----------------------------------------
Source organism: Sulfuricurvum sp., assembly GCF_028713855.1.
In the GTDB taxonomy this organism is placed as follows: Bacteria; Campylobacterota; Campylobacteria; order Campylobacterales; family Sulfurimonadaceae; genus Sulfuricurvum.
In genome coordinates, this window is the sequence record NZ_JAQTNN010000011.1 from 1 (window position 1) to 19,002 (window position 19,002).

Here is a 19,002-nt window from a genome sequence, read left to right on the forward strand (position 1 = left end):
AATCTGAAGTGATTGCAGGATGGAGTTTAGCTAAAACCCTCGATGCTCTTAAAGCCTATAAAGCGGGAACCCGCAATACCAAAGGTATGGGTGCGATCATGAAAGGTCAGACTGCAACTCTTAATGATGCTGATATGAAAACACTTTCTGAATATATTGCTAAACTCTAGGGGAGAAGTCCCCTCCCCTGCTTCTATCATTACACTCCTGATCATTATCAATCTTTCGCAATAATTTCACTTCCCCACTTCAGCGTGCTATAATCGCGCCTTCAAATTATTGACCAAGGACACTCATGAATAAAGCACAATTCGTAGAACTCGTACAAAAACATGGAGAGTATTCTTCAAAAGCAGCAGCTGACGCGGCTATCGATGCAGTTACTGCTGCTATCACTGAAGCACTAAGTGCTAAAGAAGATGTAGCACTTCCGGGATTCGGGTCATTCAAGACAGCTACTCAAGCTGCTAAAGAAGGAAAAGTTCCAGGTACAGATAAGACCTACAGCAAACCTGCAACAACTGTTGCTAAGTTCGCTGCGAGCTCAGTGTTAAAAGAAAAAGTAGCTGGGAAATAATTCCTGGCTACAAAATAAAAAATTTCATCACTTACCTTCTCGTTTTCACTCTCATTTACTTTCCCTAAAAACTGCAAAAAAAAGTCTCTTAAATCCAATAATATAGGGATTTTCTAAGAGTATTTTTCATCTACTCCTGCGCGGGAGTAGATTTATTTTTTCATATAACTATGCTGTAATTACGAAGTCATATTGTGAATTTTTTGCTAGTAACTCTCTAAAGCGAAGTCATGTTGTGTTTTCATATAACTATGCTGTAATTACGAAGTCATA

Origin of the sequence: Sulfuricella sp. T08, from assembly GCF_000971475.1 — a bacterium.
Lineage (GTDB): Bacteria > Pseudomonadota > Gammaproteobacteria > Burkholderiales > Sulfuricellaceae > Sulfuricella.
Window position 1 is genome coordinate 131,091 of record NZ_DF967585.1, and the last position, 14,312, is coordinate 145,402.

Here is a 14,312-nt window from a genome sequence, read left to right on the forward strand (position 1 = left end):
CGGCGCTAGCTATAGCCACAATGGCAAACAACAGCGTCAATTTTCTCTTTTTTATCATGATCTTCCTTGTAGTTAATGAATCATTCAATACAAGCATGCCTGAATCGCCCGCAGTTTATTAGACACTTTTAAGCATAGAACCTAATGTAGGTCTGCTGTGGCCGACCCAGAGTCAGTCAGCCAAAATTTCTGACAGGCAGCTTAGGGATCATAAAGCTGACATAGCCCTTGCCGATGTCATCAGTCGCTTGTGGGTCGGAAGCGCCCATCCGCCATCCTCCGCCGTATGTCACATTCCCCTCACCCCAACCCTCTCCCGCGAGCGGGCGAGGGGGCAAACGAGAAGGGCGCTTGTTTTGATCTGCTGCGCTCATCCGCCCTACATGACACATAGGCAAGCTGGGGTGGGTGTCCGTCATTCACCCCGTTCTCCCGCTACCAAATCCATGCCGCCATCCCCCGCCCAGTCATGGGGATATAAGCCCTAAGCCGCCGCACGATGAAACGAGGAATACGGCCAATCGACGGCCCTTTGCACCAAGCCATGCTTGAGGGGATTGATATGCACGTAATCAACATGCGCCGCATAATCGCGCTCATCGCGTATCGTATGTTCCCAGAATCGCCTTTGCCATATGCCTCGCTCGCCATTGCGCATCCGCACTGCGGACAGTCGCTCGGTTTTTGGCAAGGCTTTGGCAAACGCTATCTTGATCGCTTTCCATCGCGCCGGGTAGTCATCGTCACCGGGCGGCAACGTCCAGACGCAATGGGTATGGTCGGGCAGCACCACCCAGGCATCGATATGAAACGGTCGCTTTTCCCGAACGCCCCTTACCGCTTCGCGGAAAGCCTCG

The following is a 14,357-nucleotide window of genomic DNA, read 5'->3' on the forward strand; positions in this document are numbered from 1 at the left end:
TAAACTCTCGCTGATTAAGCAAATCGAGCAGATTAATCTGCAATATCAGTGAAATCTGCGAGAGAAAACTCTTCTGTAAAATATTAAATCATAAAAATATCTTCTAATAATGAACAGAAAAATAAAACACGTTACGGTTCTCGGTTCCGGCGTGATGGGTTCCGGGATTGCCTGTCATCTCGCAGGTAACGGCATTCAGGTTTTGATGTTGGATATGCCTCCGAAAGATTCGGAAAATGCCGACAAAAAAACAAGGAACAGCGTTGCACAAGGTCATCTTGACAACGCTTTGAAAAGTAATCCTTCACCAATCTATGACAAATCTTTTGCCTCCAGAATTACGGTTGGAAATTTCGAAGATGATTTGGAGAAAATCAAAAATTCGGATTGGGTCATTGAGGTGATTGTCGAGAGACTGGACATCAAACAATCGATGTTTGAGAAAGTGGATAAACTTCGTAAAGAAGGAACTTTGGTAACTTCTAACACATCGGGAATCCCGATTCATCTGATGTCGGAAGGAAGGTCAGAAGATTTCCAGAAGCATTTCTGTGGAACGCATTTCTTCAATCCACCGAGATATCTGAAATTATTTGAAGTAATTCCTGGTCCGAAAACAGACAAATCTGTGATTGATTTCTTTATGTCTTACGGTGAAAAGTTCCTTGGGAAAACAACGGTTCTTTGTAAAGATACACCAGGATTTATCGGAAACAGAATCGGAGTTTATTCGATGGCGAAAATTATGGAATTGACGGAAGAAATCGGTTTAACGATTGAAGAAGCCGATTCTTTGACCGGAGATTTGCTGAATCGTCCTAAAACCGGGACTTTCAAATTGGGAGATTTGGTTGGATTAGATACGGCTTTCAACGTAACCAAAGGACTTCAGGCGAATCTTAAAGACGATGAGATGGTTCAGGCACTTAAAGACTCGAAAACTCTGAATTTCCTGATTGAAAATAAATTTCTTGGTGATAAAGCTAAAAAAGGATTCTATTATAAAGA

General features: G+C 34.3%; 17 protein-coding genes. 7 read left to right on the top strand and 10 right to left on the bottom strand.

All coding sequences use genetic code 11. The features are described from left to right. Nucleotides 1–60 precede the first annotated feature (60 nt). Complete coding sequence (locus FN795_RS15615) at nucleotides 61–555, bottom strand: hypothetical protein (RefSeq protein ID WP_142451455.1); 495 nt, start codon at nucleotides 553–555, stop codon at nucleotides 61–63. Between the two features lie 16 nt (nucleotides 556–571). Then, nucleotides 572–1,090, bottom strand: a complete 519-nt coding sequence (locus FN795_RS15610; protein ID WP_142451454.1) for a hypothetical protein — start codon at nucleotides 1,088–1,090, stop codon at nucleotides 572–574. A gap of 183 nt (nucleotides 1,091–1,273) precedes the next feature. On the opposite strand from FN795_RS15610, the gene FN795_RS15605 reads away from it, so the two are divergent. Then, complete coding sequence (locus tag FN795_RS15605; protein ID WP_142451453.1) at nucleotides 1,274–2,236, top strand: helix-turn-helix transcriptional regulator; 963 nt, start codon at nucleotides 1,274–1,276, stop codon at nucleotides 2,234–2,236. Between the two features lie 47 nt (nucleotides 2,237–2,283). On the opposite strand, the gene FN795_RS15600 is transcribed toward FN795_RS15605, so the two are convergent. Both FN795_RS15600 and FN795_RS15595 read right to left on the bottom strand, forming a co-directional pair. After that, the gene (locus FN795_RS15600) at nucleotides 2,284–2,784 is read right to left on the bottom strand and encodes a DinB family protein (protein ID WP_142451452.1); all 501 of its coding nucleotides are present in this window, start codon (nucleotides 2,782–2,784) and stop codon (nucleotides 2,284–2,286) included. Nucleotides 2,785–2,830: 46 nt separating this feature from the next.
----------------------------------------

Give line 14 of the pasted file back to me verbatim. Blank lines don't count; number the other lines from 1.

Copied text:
All coding sequences use genetic code 11. The features are described from left to right. Nucleotides 1–60 precede the first annotated feature (60 nt). Complete coding sequence (locus FN795_RS15615) at nucleotides 61–555, bottom strand: hypothetical protein (RefSeq protein ID WP_142451455.1); 495 nt, start codon at nucleotides 553–555, stop codon at nucleotides 61–63. Between the two features lie 16 nt (nucleotides 556–571). Then, nucleotides 572–1,090, bottom strand: a complete 519-nt coding sequence (locus FN795_RS15610; protein ID WP_142451454.1) for a hypothetical protein — start codon at nucleotides 1,088–1,090, stop codon at nucleotides 572–574. A gap of 183 nt (nucleotides 1,091–1,273) precedes the next feature. On the opposite strand from FN795_RS15610, the gene FN795_RS15605 reads away from it, so the two are divergent. Then, complete coding sequence (locus tag FN795_RS15605; protein ID WP_142451453.1) at nucleotides 1,274–2,236, top strand: helix-turn-helix transcriptional regulator; 963 nt, start codon at nucleotides 1,274–1,276, stop codon at nucleotides 2,234–2,236. Between the two features lie 47 nt (nucleotides 2,237–2,283). On the opposite strand, the gene FN795_RS15600 is transcribed toward FN795_RS15605, so the two are convergent. Both FN795_RS15600 and FN795_RS15595 read right to left on the bottom strand, forming a co-directional pair. After that, the gene (locus FN795_RS15600) at nucleotides 2,284–2,784 is read right to left on the bottom strand and encodes a DinB family protein (protein ID WP_142451452.1); all 501 of its coding nucleotides are present in this window, start codon (nucleotides 2,782–2,784) and stop codon (nucleotides 2,284–2,286) included. Nucleotides 2,785–2,830: 46 nt separating this feature from the next.